1. Persistent Data Storage for AI with DigitalOcean Volumes


    To create persistent data storage for AI applications using DigitalOcean, we can make use of DigitalOcean Volumes. Persistent Volumes (PVs) are block storage devices that can be attached to droplets, which are essentially VM instances in DigitalOcean. These volumes provide extra disk space for your droplets and can be used independently of the lifecycle of a droplet.

    When working with persistent data storage, you want to ensure that your stored data:

    1. Outlives the lifecycle of individual droplets (VM instances).
    2. Is performant enough to serve data-intensive operations, which is typical in AI workloads.

    Pulumi's infrastructure as code model allows us to define, deploy, and manage this kind of storage easily. Below, I will demonstrate a Pulumi program that uses DigitalOcean's Volume resource to create a persistent volume, and then attaches it to a droplet.

    Step by Step Explanation:

    1. DigitalOcean Volume: We define a volume that specifies the size and other parameters, such as the region where the volume resides. This volume will serve as our persistent storage.

    2. DigitalOcean Droplet: We create a droplet which is a Linux-based virtual machine to which we will eventually attach our volume. Droplets are powerful and scalable virtual machines that can be used to run applications.

    3. Volume Attachment: Once the volume and the droplet are provisioned, we will attach the volume to the droplet. This means that the volume will be accessible by the droplet and can be used for persistent storage.

    Here is how this can be done using Pulumi with Python:

    import pulumi import pulumi_digitalocean as digitalocean # Step 1: Create a persistent volume # The `Volume` class represents a block storage volume for use with DigitalOcean Droplets. # Here, we create a 10 GB volume that will store data in the NYC3 region. persistent_volume = digitalocean.Volume("ai-persistent-volume", region="nyc3", size=10, # Size of the volume in GiB ) # Step 2: Create a droplet # The `Droplet` class represents a Droplet in DigitalOcean. # This is basically a virtual machine to which we will attach our volume later. my_droplet = digitalocean.Droplet("ai-droplet", image="ubuntu-20-04-x64", # You can choose any available image region="nyc3", size="s-1vcpu-1gb", # The type of the Droplet which defines it's resources like CPU, RAM, etc. ) # Step 3: Attach the volume to the droplet # The `VolumeAttachment` class represents a block storage volume attached to a droplet. volume_attachment = digitalocean.VolumeAttachment("ai-volume-attachment", droplet_id=my_droplet.id, # Attach to our droplet volume_id=persistent_volume.id, # The ID of the volume to be attached ) # Output the volume's and droplet's details pulumi.export("droplet_name", my_droplet.name) pulumi.export("volume_name", persistent_volume.name)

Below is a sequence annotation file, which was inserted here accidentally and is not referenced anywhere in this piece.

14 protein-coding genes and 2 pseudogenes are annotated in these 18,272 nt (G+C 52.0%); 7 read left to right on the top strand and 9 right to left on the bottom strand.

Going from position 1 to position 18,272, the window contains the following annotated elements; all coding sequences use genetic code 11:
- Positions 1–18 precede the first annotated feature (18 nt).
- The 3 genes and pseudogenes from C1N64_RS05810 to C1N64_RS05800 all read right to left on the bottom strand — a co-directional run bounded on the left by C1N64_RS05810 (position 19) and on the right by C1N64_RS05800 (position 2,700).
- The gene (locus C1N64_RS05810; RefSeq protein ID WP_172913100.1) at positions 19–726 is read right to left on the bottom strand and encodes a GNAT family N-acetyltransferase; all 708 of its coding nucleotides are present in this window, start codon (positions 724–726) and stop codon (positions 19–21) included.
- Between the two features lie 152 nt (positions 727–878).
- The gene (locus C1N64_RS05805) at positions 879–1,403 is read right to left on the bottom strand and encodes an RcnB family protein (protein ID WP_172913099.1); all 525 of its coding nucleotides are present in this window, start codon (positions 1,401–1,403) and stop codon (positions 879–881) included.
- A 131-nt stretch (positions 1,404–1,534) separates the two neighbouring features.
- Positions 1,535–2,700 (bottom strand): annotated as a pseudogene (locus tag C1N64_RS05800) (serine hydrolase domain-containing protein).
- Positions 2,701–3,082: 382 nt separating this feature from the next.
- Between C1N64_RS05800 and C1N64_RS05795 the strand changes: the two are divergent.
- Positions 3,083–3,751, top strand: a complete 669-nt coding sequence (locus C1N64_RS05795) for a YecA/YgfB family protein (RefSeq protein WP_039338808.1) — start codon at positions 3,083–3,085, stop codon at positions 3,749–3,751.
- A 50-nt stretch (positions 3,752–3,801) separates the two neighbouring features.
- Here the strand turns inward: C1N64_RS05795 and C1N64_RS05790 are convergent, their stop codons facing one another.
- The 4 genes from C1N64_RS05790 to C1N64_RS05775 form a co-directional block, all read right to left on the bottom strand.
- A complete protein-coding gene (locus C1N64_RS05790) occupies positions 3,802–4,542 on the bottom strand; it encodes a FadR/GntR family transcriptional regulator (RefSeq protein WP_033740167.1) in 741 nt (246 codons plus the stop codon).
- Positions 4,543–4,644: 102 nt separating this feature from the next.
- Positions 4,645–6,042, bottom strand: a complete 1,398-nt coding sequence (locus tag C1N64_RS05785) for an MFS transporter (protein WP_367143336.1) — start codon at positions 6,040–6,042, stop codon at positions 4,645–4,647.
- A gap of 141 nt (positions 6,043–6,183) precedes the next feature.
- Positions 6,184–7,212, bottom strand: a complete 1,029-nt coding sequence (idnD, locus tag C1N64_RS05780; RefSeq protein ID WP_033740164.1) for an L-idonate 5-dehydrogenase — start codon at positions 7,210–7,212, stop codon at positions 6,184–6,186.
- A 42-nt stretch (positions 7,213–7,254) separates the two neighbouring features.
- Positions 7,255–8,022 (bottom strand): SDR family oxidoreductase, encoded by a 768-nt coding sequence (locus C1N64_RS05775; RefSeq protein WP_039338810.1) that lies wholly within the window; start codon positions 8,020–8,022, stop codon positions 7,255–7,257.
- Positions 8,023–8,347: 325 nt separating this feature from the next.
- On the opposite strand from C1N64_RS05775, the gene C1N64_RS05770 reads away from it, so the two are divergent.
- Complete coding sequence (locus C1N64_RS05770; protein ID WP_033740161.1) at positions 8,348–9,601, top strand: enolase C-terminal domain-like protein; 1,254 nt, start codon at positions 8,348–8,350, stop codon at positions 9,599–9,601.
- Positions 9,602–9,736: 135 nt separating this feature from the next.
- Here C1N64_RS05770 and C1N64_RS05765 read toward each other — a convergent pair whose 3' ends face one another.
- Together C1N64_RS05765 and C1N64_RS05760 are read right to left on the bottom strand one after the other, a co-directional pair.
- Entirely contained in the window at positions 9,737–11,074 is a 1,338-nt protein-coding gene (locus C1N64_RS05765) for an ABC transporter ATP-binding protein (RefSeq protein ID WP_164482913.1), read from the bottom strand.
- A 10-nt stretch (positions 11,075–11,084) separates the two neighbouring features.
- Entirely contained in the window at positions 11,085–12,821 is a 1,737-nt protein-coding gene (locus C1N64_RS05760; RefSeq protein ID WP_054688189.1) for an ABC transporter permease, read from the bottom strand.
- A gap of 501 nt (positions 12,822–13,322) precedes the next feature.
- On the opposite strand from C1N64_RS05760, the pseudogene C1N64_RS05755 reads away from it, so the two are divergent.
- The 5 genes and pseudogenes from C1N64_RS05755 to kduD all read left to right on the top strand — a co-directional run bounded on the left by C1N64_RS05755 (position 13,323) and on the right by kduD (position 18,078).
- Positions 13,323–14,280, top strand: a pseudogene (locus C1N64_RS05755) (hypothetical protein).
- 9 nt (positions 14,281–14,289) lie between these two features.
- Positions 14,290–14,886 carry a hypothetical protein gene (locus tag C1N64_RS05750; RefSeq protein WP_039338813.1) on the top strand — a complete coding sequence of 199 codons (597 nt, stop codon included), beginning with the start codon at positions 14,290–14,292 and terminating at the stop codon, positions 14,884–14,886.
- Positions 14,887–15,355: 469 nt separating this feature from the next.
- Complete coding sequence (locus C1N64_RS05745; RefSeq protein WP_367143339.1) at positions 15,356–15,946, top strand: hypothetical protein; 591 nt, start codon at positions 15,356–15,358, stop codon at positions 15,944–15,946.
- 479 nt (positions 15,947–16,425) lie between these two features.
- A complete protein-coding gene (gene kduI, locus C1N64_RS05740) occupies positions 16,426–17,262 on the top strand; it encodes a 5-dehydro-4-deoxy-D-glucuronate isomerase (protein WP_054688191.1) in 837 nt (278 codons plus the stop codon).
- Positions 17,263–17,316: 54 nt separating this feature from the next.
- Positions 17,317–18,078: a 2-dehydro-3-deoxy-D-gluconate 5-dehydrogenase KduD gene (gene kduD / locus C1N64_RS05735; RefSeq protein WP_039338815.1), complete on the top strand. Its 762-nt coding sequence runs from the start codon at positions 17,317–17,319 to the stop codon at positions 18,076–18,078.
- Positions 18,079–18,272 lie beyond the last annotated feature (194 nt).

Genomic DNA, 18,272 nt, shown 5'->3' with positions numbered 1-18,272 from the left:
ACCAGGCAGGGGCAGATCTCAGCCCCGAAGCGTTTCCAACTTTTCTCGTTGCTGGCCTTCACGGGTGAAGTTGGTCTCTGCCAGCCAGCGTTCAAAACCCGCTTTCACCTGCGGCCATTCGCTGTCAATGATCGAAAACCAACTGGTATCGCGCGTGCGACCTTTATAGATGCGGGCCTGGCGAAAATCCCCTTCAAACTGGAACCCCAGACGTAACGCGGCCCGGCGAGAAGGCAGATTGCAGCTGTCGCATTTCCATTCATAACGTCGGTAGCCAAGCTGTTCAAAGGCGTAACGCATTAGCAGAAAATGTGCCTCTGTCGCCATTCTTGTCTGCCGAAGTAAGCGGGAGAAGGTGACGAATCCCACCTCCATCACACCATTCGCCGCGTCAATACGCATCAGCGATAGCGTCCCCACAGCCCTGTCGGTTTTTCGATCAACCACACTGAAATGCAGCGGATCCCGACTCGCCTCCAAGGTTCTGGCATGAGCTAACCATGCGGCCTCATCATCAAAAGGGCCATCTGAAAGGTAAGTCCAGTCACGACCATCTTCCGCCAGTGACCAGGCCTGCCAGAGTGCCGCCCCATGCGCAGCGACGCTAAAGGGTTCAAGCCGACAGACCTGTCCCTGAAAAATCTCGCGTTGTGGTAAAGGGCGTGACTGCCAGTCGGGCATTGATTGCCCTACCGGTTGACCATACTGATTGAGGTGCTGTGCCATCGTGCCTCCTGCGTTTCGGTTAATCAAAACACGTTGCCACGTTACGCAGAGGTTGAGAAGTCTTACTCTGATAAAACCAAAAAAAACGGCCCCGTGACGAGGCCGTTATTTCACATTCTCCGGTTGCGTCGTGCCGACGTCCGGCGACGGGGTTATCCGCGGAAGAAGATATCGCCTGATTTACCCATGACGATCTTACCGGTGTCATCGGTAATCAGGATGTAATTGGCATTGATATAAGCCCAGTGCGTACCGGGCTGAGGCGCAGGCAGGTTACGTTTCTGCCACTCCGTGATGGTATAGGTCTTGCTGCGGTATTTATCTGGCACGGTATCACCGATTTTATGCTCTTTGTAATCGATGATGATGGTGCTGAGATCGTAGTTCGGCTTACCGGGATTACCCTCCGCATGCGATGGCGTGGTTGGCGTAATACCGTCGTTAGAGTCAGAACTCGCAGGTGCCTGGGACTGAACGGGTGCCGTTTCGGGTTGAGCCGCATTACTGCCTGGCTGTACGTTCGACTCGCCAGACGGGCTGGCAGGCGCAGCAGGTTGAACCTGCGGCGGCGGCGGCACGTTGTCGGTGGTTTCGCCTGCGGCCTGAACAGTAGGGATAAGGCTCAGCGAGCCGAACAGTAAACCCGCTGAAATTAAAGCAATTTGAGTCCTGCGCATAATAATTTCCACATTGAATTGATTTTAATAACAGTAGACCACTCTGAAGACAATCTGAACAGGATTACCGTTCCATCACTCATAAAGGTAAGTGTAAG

In the above program:

    • We create a Volume and specify that we want it to be 10GB and in the NYC3 region.
    • We create a Droplet which will be our VM instance, specifying its image and size.
    • We attach our volume to our droplet using VolumeAttachment.

    With these resources in place, you'll have a persistent volume that can be used to store AI models or data sets, and this storage will remain even if you destroy or recreate your droplet.

    To go further, you can also add additional logic to format the drive, mount it to a specific directory, or even automate data backups. However, those tasks would generally be handled by an initialization script or configuration management tool, rather than directly from within the Pulumi program.